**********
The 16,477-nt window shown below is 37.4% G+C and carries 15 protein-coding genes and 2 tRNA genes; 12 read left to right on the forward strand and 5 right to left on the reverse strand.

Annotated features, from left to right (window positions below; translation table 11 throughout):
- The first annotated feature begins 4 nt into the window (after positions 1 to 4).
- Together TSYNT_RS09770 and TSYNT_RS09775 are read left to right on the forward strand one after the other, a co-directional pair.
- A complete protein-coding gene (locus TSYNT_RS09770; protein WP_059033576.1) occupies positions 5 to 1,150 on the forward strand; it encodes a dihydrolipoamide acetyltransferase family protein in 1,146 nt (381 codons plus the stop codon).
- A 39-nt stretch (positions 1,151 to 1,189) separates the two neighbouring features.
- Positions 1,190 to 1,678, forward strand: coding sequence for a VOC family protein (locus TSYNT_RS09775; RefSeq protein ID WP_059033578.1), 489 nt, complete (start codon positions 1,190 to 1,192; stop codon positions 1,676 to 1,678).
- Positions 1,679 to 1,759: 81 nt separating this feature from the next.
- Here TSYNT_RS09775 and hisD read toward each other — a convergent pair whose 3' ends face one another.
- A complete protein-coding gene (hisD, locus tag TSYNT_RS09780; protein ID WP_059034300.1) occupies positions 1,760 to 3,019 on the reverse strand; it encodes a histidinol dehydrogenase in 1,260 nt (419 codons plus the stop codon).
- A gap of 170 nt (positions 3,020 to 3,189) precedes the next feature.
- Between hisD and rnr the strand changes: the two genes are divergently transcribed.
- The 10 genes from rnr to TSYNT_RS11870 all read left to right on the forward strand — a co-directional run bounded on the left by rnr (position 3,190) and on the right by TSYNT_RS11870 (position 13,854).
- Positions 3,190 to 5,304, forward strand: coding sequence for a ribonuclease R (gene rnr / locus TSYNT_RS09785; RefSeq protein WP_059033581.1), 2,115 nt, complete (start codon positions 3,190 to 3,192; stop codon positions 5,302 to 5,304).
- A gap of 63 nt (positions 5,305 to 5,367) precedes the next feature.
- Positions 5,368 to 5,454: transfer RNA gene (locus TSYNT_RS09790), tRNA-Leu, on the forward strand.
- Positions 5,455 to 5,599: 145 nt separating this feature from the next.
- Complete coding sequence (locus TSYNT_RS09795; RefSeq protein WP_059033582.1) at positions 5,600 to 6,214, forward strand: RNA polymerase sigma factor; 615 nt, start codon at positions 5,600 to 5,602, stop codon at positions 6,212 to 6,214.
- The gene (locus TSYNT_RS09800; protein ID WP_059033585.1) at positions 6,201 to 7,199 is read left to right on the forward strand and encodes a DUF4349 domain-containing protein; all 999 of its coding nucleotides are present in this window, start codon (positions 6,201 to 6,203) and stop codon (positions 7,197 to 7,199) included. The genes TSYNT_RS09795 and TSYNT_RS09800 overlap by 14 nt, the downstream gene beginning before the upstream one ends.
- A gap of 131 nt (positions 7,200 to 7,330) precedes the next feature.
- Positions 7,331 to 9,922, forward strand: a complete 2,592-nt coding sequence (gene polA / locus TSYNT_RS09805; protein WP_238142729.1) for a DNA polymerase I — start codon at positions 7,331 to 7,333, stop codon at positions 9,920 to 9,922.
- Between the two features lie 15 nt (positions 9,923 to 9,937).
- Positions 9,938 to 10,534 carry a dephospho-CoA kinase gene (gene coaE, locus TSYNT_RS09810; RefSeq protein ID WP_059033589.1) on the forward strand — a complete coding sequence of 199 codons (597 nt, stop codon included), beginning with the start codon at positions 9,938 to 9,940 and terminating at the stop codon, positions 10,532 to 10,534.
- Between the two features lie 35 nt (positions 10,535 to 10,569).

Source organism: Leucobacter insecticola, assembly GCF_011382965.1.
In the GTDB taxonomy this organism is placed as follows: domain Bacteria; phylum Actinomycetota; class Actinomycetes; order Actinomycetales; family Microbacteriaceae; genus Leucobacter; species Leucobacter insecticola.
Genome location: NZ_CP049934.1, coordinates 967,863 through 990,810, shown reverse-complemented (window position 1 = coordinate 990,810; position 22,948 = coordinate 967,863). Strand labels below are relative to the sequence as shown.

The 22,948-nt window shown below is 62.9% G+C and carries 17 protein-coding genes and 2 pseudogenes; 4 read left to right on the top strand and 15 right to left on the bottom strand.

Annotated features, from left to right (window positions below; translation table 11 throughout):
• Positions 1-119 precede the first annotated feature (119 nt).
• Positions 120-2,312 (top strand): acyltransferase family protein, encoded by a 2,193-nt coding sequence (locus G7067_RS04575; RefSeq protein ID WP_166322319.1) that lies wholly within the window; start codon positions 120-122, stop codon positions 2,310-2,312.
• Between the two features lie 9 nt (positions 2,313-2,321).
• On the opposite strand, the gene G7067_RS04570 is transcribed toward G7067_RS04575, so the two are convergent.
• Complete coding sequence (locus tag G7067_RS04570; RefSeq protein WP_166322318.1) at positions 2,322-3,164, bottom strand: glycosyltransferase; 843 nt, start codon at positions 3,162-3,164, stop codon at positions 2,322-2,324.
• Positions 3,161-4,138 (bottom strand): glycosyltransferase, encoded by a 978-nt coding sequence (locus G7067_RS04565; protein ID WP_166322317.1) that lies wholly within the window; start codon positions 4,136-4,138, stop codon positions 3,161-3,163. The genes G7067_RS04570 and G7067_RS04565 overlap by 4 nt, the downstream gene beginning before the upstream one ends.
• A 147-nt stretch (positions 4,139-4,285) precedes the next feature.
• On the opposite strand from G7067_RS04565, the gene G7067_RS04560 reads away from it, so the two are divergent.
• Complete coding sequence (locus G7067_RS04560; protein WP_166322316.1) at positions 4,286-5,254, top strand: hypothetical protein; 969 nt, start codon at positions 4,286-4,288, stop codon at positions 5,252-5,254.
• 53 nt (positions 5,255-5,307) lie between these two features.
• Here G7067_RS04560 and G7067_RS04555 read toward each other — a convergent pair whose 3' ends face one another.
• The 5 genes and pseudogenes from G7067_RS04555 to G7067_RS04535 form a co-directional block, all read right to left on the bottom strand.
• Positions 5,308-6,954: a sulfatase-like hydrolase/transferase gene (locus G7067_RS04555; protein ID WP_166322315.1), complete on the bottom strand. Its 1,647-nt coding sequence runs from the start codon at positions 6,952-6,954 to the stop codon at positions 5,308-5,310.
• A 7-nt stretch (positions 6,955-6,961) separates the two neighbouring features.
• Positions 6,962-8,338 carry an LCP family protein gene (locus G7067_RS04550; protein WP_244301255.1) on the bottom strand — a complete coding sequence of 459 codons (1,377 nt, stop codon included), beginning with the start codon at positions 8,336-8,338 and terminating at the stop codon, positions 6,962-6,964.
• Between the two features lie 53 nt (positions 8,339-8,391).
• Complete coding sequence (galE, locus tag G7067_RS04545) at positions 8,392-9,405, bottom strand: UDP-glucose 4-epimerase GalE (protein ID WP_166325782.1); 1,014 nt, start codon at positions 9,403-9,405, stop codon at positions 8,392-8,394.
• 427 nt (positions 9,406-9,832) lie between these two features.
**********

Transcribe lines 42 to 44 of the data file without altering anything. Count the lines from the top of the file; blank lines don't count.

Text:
• Positions 5,308-6,954: a sulfatase-like hydrolase/transferase gene (locus G7067_RS04555; protein ID WP_166322315.1), complete on the bottom strand. Its 1,647-nt coding sequence runs from the start codon at positions 6,952-6,954 to the stop codon at positions 5,308-5,310.
• A 7-nt stretch (positions 6,955-6,961) separates the two neighbouring features.
• Positions 6,962-8,338 carry an LCP family protein gene (locus G7067_RS04550; protein WP_244301255.1) on the bottom strand — a complete coding sequence of 459 codons (1,377 nt, stop codon included), beginning with the start codon at positions 8,336-8,338 and terminating at the stop codon, positions 6,962-6,964.